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Day 569: The Castle of Wolfenbach

Cover for The Castle of WolfenbachThe Castle of Wolfenbach is one of several “horrid” novels referred to in Jane Austen’s Northanger Abbey. All of these novels, as I reported awhile back, are packaged together in a book for Kindle, so I thought I’d try them out.

This novel begins in the wilds of Switzerland on a stormy night when a mysterious young lady asks for shelter for herself and her servant at a small cottage. The inhabitants of the cottage take the fugitives to the nearby Castle of Wolfenbach for more comfortable accommodations. This castle is not being occupied by its owner but is maintained by two servants, and the castle’s upper floors are reputed to be haunted.

The young lady, Matilda Weimar, is not afraid of ghosts, however. She sleeps upstairs, and although she hears noises and sees lights across from her bedroom window, she goes the next day to explore that part of the castle. There she finds in residence an older lady and her female servant. The castle servant Joseph knows they are there, but his talkative wife does not.

Matilda explains why she is a fugitive. She has never known her parents, but was raised by her uncle. Lately, her uncle has begun showing her attentions that make her uncomfortable. What made her flee was that she overheard the housekeeper advising him to sneak into Matilda’s bedroom at night and claim her for his own.

The older lady, the Countess of Wolfenbach, offers to tell part of her story to Matilda, but Matilda asks her to wait until the next day. However, that night there is a disturbance, and Matilda visits the “haunted” area of the castle the next day to find the countess’s attendant murdered and the countess gone. When Matilda was leaving the countess the day before, however, the countess offered to send a letter to her sister in Paris asking for refuge for Matilda. Soon Matilda is on her way to the Marchioness of Melfort in Paris.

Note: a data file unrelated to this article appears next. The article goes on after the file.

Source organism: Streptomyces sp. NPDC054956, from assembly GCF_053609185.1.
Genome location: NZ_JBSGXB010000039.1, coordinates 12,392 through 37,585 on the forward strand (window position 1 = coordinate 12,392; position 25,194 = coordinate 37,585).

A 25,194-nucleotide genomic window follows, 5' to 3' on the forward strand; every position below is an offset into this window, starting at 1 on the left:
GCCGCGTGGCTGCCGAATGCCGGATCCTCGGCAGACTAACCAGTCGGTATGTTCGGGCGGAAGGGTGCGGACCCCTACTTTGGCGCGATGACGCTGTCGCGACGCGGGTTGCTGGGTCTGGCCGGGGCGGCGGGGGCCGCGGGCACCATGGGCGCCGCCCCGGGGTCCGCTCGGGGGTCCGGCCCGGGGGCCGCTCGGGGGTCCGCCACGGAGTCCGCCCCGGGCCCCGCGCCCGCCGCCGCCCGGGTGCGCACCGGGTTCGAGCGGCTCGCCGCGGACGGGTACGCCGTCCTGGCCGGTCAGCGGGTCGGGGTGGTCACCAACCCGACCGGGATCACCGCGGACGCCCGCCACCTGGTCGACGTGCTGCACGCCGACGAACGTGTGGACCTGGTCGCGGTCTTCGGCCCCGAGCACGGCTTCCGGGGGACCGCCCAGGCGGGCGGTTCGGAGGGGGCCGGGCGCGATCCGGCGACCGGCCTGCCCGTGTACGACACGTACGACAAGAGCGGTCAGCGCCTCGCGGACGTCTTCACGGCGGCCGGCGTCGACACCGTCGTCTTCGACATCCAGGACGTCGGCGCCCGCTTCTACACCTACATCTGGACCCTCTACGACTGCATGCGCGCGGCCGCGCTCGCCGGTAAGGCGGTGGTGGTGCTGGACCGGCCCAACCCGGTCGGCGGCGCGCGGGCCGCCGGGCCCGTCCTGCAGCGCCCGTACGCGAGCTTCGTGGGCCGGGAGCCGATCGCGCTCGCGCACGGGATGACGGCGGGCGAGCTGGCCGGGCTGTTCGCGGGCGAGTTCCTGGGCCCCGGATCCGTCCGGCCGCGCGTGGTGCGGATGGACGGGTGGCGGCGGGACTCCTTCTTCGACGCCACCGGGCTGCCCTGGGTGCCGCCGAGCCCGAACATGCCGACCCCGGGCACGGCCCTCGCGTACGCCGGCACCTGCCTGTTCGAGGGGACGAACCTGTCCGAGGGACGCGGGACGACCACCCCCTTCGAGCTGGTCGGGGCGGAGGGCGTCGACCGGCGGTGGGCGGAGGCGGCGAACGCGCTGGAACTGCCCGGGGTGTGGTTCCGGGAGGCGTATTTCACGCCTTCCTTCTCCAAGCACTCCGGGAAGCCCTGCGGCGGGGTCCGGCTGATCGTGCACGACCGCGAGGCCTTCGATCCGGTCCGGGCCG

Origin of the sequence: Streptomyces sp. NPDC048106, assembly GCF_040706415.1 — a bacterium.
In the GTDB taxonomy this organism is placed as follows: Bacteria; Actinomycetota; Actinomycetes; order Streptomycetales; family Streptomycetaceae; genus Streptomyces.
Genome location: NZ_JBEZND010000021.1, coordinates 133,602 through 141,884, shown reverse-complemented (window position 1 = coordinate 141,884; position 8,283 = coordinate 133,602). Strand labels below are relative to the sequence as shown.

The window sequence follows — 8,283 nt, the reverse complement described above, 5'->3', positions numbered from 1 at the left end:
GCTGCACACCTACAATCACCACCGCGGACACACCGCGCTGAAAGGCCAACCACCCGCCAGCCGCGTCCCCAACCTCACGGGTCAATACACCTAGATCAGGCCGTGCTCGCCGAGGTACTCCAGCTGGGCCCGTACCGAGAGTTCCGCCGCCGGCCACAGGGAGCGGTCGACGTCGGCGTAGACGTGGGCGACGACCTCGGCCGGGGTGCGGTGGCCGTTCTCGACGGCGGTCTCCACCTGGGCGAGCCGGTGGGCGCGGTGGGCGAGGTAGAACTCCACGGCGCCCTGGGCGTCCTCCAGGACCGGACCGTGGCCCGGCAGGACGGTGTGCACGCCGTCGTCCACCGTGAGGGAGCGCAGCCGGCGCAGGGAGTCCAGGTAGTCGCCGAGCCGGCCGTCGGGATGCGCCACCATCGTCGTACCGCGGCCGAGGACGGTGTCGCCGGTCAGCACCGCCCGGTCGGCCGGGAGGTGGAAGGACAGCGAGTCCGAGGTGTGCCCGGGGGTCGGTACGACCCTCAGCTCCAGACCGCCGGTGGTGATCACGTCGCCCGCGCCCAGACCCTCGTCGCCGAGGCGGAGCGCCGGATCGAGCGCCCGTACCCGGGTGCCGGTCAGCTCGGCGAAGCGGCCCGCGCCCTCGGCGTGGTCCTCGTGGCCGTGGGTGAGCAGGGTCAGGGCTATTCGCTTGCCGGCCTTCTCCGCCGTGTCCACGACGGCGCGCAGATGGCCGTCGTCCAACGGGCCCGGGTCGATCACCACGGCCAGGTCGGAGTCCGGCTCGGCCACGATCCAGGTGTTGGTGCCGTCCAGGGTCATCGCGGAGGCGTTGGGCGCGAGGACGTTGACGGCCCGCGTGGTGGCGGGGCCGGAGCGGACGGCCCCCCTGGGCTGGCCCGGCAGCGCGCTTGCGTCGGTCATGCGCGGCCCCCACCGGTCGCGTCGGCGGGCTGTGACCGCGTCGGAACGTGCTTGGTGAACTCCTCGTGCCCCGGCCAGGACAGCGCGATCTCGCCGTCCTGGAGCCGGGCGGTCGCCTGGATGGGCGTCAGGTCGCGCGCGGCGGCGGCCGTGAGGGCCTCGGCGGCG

Matilda and her friends have many more adventures, in which Matilda unfailingly demonstrates her purity and honor. The evil Herr Weimar chases after her and tries to remove her from her friends, telling her that he is not actually her uncle but found her by the roadside. A young count falls in love with her, but her scruples about her unknown lineage do not permit her to accept his proposal of marriage. Temporarily, she retires to a convent.

The plot of the novel is quite convoluted and involves several kidnappings, pirates, murders, deathbed confessions, scandalous rumors, defamation of character, and other food for melodrama. Characters are mostly either good or evil, although all the evil people repent. Dialogue is elaborate and ceremonial.

This novel is not terribly scary to modern sensibilities, nor does Parsons do a very good job of creating suspense. But The Castle of Wolfenbach, which was written in 1793, is an early effort in what is essentially a genre of potboilers. Although Matilda is so good and does a lot of fainting, she at least shows some occasional evidence of spunk. Even as scary as its contemporary audiences found it, there is little doubt of a happy ending.

WolfenbachI was disappointed not to find a spooky cover available for this novel, although the one for the collection I am reading isn’t bad, so I attach a picture of this scary castle. It came up on a search for the cover, but I actually have no idea at all where it came from.